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You probably never thought you would find yourself ending your marriage, but here you are. With a flood of emotions - fear, anxiety, grief, anger, possibly relief - you wonder, "how can I get myself and my kids (if you have them) through the initial separation, let alone a divorce?" Despite the roller coaster of emotions that you are experiencing (that's the bad news), the good news is that you can navigate your separation and make the transition as smooth as possible.

As you do so, keep these things in mind

  1. Breath. Often. And, above all else, be kind to yourself. By doing that, you will be able to take care of others. Compassion and kindness towards yourself not only is a healthy choice; it also demonstrates to your family that self-respect and kindness starts at home (with yourself) and, despite the turbulent time that lies ahead, you can allow yourself to treat yourself nicely. We are that important.
  2. Consider mediation. Divorce certainly doesn't have to mean war (though many couples unfortunately find themselves at war). Mediation is a great opportunity to design your own divorce settlement. It allows you to create an agreement with each person where they are able to use their voice and express how they feel. It benefits each person's emotional satisfaction and demonstrates that, even though they are no longer a family in the way they were before, each person's needs - especially those of their children – can be met. This path also allows for better communication and cooperation as both parents start their new relationship as co-parents.
  3. Explore outside help. I have helped and continue to help hundreds of people – both together and separately – navigate their new landscape called separation. An outside, objective viewpoint helps people look at their situation with a different set of eyes and create a new narrative for their future. Therapy often provides greater clarity and insight. It also provides a safe space where they can express all of their emotions so they can make rational decisions moving forward that aren't overly emotional (which many come to regret later in the process).
  4. Anticipate changes in the community. It's not uncommon for divorcing couples (or at least one of them) to have to leave the community of friends, family, and/or colleagues they have shared their life with up until this point. That is another major life transition that adds another layer of both adjustments and emotions. You must recognize that with a separation/divorce some of the friendships may be lost along the way and that possibly, like the marriage, they were never mean to be forever. I often share the cliché that people come into your lives for a reason, a season, or a lifetime. Friends may also feel like they have to take sides. This can be a little dicey at times, but not expecting them to take sides or talking negatively about your soon-to-be ex will help decrease the tension and get you get back on your feet sooner.
  5. Create new traditions. This is something to consider as a work in progress. When a family is defined differently, some things will remain the same, other things will change. Your narrative will be different and how you navigate in your new family will also change. However, that doesn't have to be something negative. Parents (individually) can start to create new traditions and use a time of change as an opportunity - not a challenge.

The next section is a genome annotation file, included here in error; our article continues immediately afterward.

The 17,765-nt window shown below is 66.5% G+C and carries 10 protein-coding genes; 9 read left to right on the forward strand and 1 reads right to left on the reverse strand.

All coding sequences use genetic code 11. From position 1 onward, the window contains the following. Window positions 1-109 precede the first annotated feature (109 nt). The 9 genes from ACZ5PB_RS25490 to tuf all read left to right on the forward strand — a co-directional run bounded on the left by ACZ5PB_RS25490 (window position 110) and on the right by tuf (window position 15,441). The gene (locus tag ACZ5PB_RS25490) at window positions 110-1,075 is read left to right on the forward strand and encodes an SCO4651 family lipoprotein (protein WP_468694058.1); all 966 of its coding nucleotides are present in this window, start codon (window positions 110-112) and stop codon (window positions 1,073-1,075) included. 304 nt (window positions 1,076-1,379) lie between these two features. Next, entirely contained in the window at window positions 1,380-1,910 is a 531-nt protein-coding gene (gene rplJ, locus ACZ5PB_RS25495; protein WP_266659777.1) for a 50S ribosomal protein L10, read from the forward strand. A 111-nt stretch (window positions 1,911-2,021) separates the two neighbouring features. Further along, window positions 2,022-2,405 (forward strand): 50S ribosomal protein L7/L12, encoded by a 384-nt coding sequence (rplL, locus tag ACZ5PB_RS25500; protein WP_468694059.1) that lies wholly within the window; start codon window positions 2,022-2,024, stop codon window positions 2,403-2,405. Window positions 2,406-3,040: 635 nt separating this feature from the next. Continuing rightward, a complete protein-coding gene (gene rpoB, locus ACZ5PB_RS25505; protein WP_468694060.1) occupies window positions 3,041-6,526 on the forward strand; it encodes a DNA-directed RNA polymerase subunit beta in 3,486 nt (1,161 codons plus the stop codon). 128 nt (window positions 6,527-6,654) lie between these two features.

6. Help your children. For children there are several things that parents can do to create a smooth transition. Here are a few key things to keep in mind:
    • Children do better when they are able to maintain an individual relationship with each parent.
    • Children do better when their parents get along and keep their conflict between them away from their children.
    • Children do better when neither parent puts the children in the middle – especially emotionally or using their child/children as a sounding board or emotional support.
    • Children do better when both parents sit down with them and explain the situation and what it means to be separated, what it will look like, where they will be living.
    • Children do better when there is consistency in their lives. There should be consistency across both homes to the best of the parents' abilities and they know what things will stay the same (bedroom, school, friends).
    • Children take their cues from parents (called social referencing). They will look to you (kids are keen observers and looking for guidance) to help them feel better and understand it will all be ok. Present a strong front - even if inside it doesn't always feel that way. That doesn't mean fake your feelings, but choose your moments to share and disclose, with caution.

Separation is a time of upheaval, but keeping these things in mind as your family changes will help everyone navigate this major life transition. Eventually, you will find yourself on the other side - and feeling optimistic about your future and your family!

Dr. Kristin Davin (AKA "Dr. D") is a Divorce Mediator and Clinical Psychologist practicing in New York City. Her approach is based upon Cognitive Behavior Therapy combined with Solution Focused Therapy. You can learn more at www.kristindavin.com.

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